In the night, my pain eased. As I tossed and turned, I’d wake up with a little less heartache, the pit in my stomach a little softer. I woke at 7:00 and knew that I could still accept a sub job, but decided I’d rather pout. Thirty minutes later, I got out of bed and grabbed my textbook for my current class. I began to read from page one, highlighting for notes. I ordered the textbook from the last class I breezed through as well. I messaged my advisor telling her the times we could meet and that I was rereading my old texts. I went grocery shopping and bought note cards and pretty pens for color-coding because I’m insane. I called my manager and secured every Wednesday off for the next semester. I explained I had two more hours I had to take, knowing full well that she’s a librarian and knew I had my presentation yesterday and failed. I put the embarrassment aside, because that is one of the worst parts. I hide behind a different persona at work to a psychologically unhealthy extent anyway (another entry for another time). Why should this be any different? I went to lunch with my dad and he reassured me I’ll pass.
I love my dad, but he doesn’t know me all that well. Gail is the person who knows me best in the world and she didn’t know if she should leave me alone last night, because she thought I might hurt myself. I’m not saying it was rational, but yes, that was a valid fear. My dad, however, felt he should begin sentences with “… and if you don’t pass…”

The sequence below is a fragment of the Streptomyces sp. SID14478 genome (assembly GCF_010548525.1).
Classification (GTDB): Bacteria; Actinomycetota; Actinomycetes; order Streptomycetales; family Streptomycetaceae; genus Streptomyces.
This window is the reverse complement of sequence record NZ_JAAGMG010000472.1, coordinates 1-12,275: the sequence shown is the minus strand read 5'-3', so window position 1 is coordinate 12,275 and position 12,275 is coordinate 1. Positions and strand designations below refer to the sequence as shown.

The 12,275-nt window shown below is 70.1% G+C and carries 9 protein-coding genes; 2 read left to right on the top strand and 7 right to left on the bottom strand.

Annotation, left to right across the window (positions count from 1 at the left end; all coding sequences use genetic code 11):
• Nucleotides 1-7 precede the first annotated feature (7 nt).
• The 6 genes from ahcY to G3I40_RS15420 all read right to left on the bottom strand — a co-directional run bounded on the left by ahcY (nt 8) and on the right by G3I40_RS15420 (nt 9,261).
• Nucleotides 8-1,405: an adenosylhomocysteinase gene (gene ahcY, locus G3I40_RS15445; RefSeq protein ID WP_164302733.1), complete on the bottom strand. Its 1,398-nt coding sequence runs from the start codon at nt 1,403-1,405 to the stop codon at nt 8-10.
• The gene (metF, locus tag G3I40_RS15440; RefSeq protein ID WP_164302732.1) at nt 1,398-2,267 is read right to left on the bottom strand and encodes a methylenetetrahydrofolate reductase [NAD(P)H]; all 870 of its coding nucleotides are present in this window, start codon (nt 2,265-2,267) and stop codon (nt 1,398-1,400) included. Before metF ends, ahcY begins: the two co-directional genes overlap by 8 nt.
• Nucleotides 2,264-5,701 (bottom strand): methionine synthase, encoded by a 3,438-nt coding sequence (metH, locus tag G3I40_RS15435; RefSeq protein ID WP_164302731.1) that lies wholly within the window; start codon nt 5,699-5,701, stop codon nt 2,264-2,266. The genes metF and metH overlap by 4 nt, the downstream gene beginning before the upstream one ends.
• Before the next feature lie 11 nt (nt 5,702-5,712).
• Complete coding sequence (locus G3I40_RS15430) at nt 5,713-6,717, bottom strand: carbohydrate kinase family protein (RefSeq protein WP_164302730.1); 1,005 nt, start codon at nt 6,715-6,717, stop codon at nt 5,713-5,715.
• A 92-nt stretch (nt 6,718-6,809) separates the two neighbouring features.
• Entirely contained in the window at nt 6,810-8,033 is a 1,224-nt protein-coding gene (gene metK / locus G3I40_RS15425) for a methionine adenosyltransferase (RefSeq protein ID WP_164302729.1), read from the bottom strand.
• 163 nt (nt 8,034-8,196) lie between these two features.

NO! Shut the fuck up! I WILL pass. That’s the only thing I want to hear. I’m not saying I’ll pass by fate or magic. I’ll pass because I spent the whole day reading and ordering textbooks. I’ll pass because I have six months to learn the theories of information services inside out. I’ll pass because I WILL read a minimum of two hours a day on information theories and articles about current trends in the library world. I may still be the worst driver on the planet, but I will learn this stuff to the point that I have no fucking social life beyond this blog and text messages to Gail if that is what it takes. I will not get used to failure and develop better coping mechanisms than eating an entire Old Chicago, because I won’t fail.
And in the meantime, I will slip behind my work persona, Winifred, and tell everyone I have one more class to take, consoling myself with the fact that it is not a lie. They just assume… and eventually write the blog entitled “Winifred.”